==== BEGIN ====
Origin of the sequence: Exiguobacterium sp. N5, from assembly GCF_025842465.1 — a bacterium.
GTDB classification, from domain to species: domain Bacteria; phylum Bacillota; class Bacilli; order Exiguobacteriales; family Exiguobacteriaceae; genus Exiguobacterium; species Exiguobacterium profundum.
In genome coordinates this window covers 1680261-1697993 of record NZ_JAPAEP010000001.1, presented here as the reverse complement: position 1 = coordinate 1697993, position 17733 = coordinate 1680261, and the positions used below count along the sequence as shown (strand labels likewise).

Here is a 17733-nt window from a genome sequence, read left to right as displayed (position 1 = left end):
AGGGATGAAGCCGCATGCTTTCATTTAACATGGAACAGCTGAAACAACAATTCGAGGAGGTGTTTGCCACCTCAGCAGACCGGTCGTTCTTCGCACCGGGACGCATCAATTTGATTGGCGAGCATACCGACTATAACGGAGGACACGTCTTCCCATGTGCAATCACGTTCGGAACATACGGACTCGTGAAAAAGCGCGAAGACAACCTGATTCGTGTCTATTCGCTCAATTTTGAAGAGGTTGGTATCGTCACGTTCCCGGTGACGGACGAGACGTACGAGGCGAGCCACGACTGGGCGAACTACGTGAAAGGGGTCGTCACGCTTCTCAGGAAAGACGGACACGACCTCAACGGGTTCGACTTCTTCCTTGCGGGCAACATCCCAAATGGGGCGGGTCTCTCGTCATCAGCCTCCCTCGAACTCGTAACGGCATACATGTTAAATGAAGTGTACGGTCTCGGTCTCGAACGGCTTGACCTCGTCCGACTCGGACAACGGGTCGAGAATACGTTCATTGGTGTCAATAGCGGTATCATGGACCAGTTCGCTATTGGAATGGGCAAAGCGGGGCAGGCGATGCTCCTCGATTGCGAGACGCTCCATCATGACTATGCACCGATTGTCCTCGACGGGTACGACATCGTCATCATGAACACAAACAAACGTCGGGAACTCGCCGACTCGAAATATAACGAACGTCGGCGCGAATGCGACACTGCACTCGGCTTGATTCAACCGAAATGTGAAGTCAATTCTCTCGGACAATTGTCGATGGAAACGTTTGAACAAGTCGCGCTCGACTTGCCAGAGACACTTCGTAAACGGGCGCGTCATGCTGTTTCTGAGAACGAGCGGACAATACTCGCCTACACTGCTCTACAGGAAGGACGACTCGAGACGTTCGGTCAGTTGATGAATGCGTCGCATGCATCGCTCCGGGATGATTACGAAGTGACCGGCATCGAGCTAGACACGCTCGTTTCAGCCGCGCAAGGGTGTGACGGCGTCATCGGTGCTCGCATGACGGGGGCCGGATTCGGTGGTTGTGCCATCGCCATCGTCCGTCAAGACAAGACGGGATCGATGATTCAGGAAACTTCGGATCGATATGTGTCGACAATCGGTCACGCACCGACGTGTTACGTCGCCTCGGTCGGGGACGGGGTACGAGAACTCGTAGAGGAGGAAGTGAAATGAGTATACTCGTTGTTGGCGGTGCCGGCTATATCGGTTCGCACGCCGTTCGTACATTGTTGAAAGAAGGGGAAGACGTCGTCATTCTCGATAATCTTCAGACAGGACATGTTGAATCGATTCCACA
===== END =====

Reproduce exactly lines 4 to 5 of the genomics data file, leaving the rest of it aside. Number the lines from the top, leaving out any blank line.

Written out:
Here is a 17733-nt window from a genome sequence, read left to right as displayed (position 1 = left end):
AGGGATGAAGCCGCATGCTTTCATTTAACATGGAACAGCTGAAACAACAATTCGAGGAGGTGTTTGCCACCTCAGCAGACCGGTCGTTCTTCGCACCGGGACGCATCAATTTGATTGGCGAGCATACCGACTATAACGGAGGACACGTCTTCCCATGTGCAATCACGTTCGGAACATACGGACTCGTGAAAAAGCGCGAAGACAACCTGATTCGTGTCTATTCGCTCAATTTTGAAGAGGTTGGTATCGTCACGTTCCCGGTGACGGACGAGACGTACGAGGCGAGCCACGACTGGGCGAACTACGTGAAAGGGGTCGTCACGCTTCTCAGGAAAGACGGACACGACCTCAACGGGTTCGACTTCTTCCTTGCGGGCAACATCCCAAATGGGGCGGGTCTCTCGTCATCAGCCTCCCTCGAACTCGTAACGGCATACATGTTAAATGAAGTGTACGGTCTCGGTCTCGAACGGCTTGACCTCGTCCGACTCGGACAACGGGTCGAGAATACGTTCATTGGTGTCAATAGCGGTATCATGGACCAGTTCGCTATTGGAATGGGCAAAGCGGGGCAGGCGATGCTCCTCGATTGCGAGACGCTCCATCATGACTATGCACCGATTGTCCTCGACGGGTACGACATCGTCATCATGAACACAAACAAACGTCGGGAACTCGCCGACTCGAAATATAACGAACGTCGGCGCGAATGCGACACTGCACTCGGCTTGATTCAACCGAAATGTGAAGTCAATTCTCTCGGACAATTGTCGATGGAAACGTTTGAACAAGTCGCGCTCGACTTGCCAGAGACACTTCGTAAACGGGCGCGTCATGCTGTTTCTGAGAACGAGCGGACAATACTCGCCTACACTGCTCTACAGGAAGGACGACTCGAGACGTTCGGTCAGTTGATGAATGCGTCGCATGCATCGCTCCGGGATGATTACGAAGTGACCGGCATCGAGCTAGACACGCTCGTTTCAGCCGCGCAAGGGTGTGACGGCGTCATCGGTGCTCGCATGACGGGGGCCGGATTCGGTGGTTGTGCCATCGCCATCGTCCGTCAAGACAAGACGGGATCGATGATTCAGGAAACTTCGGATCGATATGTGTCGACAATCGGTCACGCACCGACGTGTTACGTCGCCTCGGTCGGGGACGGGGTACGAGAACTCGTAGAGGAGGAAGTGAAATGAGTATACTCGTTGTTGGCGGTGCCGGCTATATCGGTTCGCACGCCGTTCGTACATTGTTGAAAGAAGGGGAAGACGTCGTCATTCTCGATAATCTTCAGACAGGACATGTTGAATCGATTCCACA